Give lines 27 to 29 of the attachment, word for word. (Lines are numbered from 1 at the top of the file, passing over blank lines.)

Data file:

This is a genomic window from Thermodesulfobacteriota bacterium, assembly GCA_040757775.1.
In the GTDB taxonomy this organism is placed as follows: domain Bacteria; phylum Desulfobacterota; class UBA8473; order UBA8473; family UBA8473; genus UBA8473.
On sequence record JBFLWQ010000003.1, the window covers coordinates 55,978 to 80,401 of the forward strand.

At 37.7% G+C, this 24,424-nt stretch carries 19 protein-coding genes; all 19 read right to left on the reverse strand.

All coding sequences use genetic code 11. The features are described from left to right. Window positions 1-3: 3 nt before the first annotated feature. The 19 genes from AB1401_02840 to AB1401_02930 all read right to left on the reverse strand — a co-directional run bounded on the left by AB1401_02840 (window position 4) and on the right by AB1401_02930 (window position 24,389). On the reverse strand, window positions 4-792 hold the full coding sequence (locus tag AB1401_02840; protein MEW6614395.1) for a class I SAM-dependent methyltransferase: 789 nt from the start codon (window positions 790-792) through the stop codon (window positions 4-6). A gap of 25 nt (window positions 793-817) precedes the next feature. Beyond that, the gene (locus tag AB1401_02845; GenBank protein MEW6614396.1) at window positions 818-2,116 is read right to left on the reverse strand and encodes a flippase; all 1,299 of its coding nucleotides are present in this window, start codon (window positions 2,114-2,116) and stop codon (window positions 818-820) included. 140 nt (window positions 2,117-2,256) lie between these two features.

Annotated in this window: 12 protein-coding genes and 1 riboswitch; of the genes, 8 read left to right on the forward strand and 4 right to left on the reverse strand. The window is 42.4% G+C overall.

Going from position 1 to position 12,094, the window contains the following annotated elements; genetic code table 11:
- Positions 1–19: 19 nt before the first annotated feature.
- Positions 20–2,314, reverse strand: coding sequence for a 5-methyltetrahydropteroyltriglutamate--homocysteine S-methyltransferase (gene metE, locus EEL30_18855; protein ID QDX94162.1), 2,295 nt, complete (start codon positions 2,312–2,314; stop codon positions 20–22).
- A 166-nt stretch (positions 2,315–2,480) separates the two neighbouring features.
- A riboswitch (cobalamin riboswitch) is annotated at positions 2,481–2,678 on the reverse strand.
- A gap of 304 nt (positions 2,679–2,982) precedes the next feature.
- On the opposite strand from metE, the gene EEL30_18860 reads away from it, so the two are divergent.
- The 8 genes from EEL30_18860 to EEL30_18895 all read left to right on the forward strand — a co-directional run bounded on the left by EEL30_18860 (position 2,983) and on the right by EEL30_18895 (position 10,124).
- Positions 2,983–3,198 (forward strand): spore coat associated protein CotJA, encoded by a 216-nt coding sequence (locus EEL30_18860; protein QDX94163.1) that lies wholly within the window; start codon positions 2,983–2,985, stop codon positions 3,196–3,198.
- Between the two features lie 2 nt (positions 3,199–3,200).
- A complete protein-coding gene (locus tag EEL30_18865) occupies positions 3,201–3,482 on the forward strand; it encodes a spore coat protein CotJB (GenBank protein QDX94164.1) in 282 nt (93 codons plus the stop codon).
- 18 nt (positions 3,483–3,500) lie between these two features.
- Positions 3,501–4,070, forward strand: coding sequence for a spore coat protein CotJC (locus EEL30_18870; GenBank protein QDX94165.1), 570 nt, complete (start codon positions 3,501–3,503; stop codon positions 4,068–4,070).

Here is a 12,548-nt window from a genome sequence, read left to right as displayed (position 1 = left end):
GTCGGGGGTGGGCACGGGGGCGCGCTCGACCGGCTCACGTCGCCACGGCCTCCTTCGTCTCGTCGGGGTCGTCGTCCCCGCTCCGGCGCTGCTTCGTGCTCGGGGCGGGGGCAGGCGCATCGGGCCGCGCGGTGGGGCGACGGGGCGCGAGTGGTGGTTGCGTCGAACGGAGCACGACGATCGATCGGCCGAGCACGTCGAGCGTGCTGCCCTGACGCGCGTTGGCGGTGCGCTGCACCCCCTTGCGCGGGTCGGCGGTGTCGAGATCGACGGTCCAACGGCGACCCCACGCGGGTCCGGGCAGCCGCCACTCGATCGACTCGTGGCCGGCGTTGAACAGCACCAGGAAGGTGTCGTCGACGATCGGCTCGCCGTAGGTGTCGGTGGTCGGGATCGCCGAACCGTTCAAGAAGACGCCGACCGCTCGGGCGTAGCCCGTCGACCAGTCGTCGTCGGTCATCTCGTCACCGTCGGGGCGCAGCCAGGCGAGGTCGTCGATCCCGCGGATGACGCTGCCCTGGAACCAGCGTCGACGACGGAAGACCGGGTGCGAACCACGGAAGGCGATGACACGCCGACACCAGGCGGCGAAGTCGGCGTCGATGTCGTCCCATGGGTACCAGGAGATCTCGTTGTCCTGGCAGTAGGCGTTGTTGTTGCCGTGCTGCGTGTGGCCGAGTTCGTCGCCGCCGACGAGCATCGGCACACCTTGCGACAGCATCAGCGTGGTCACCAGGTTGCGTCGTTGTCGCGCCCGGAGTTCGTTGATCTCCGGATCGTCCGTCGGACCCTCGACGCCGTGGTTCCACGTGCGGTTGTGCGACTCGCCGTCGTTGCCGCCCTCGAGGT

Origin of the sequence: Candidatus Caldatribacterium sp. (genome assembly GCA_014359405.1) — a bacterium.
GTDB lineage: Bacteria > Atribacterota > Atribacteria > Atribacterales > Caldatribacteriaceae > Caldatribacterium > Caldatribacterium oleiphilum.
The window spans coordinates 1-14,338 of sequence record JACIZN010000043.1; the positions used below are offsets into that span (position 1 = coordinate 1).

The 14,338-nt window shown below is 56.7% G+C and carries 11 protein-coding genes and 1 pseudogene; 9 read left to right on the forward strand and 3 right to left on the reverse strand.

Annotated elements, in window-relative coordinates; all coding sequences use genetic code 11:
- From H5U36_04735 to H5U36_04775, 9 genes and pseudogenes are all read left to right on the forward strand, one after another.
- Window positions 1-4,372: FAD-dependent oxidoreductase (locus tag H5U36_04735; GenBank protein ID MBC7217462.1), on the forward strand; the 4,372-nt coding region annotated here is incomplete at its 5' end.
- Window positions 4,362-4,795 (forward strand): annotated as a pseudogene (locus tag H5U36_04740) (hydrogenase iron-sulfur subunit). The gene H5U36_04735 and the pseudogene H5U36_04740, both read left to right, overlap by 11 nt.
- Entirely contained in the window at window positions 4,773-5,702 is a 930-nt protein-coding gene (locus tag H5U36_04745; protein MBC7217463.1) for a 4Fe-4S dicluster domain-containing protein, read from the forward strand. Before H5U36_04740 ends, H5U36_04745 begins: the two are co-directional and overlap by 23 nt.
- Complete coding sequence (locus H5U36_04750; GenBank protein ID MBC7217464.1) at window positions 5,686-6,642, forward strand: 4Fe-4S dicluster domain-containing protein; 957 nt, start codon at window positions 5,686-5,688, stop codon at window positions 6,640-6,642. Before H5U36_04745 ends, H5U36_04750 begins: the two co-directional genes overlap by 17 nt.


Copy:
- From H5U36_04735 to H5U36_04775, 9 genes and pseudogenes are all read left to right on the forward strand, one after another.
- Window positions 1-4,372: FAD-dependent oxidoreductase (locus tag H5U36_04735; GenBank protein ID MBC7217462.1), on the forward strand; the 4,372-nt coding region annotated here is incomplete at its 5' end.
- Window positions 4,362-4,795 (forward strand): annotated as a pseudogene (locus tag H5U36_04740) (hydrogenase iron-sulfur subunit). The gene H5U36_04735 and the pseudogene H5U36_04740, both read left to right, overlap by 11 nt.